During World War One the offices at Navy House were the focus of naval intelligence work to decode intercepted German wireless transmissions from the Pacific region. Britain declared war against the Germans on August 4, 1914 and Australia offered troops to support the war effort.8 Naval staff knew the importance of controlling and decoding German shipping communications. German vessels in Australian waters were seized and searched for codebooks. Several copies of the code used by the German mercantile fleet and overseas cruisers, called Handelsverkehrsbuch (HVB), were seized from vessels in Freemantle and Melbourne. The first books were found in Freemantle on 10 August 1914 and then, on August 11/12, 1914, naval staff were able to confiscate a codebook and, very importantly, instructions on the key to the HVB, from the German ship “Hobart” when it entered Port Phillip Bay.9 Commonly the term code is interchanged with term cypher, but they are different and require different techniques to break them. A code is the term for when the message is broken down into units with some linguistic meaning, such as syllables, words and phrases, and then each of these units is replaced by a codegroup (a short string of letters and/or digits). The operator uses a specific key to translate the message into code and then back to meaningful text. In a cypher, the message is viewed as a sequence of letters, or digits, or bits, without regard to their meaning, and this sequence is transformed somehow in order to conceal the message.10 The HVB was a code with a key. The Navy delivered the codebook and key to Dr W.F. Wheatley (1871-1955) who was an Instructor at the Royal Australian Naval College (RANC) located at Osborne House, Geelong.

An academic and linguist, Wheatley was born in 1871 at Kapunda, South Australia and educated at Prince Alfred College, Adelaide. He started his teaching career in 1890 and then he completed a BA degree at the University of Adelaide in 1904. He continued teaching in positions around Australia. He was appointed a Captain in 1908 with the Senior Cadets and helped draft the syllabus for the proposed RANC. He continued studying and gained a BSc in 1913 from Oxford, England and was awarded a DSc from Adelaide the same year. During his time in Europe, he visited Germany to work with German academics but also met notable Germans including Admiral von Tirpitz and General von Hindenburg. This visit improved his fluency in German. When Wheatley returned to Australia, he was appointed to be Senior Naval Instructor on 6 February 1914, and he joined the RANC at Osborne House, Geelong, Victoria, to teach mathematics and physics.11 The RANC was temporarily located at Osborne House until the buildings at the permanent site at Jervis Bay were completed in 1915.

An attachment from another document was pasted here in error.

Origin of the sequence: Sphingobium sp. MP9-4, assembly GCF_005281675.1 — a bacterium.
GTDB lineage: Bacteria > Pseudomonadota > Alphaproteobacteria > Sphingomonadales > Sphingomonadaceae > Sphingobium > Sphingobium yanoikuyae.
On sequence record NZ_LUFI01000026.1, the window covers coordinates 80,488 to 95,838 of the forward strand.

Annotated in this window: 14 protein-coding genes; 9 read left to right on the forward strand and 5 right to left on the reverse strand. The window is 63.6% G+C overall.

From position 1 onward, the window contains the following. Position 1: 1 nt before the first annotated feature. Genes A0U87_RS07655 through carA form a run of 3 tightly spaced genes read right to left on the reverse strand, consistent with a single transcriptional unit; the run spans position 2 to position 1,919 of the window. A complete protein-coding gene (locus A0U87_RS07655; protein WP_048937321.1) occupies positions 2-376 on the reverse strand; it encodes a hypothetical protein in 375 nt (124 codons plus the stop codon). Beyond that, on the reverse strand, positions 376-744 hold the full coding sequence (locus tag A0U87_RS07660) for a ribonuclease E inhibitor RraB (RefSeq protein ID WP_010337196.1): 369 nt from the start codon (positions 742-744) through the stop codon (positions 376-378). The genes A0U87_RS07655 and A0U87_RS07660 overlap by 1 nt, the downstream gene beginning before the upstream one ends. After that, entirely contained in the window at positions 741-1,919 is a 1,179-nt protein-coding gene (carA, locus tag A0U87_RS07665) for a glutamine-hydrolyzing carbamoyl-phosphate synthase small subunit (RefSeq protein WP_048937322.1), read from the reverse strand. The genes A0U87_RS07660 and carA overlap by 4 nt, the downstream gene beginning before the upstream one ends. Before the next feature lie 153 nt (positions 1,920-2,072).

The Navy informed the British in a report on August 12, 1914 that they had the seized German codebooks but this was apparently not noticed and was not acknowledged until a second message was transmitted repeating the information. Although there was earlier decoding work, the British naval intelligence cryptanalysis section was officially formed in October 1914 and became known as “Room 40”. They also later seized codebooks from German shipping but the RAN were the first to take a copy of the HVB documentation. Meanwhile the Royal Australian Navy was working on using the codebooks and intercepting messages from the German fleet and merchant vessels around the Pacific.

For a few weeks in 1914 all decoding of HVB messages were through Melbourne. These messages were intercepted from all over the Pacific as well as transmissions picked up from German naval traffic by the English. These messages were then sent to the Melbourne Post Office and delivered to Wheatley and his team at Navy House.12 There was some dispute by different government departments over the ownership of the original codebooks seized in Australian ports but 80 copies were made and 50 of these were sent to the Admiralty in England.13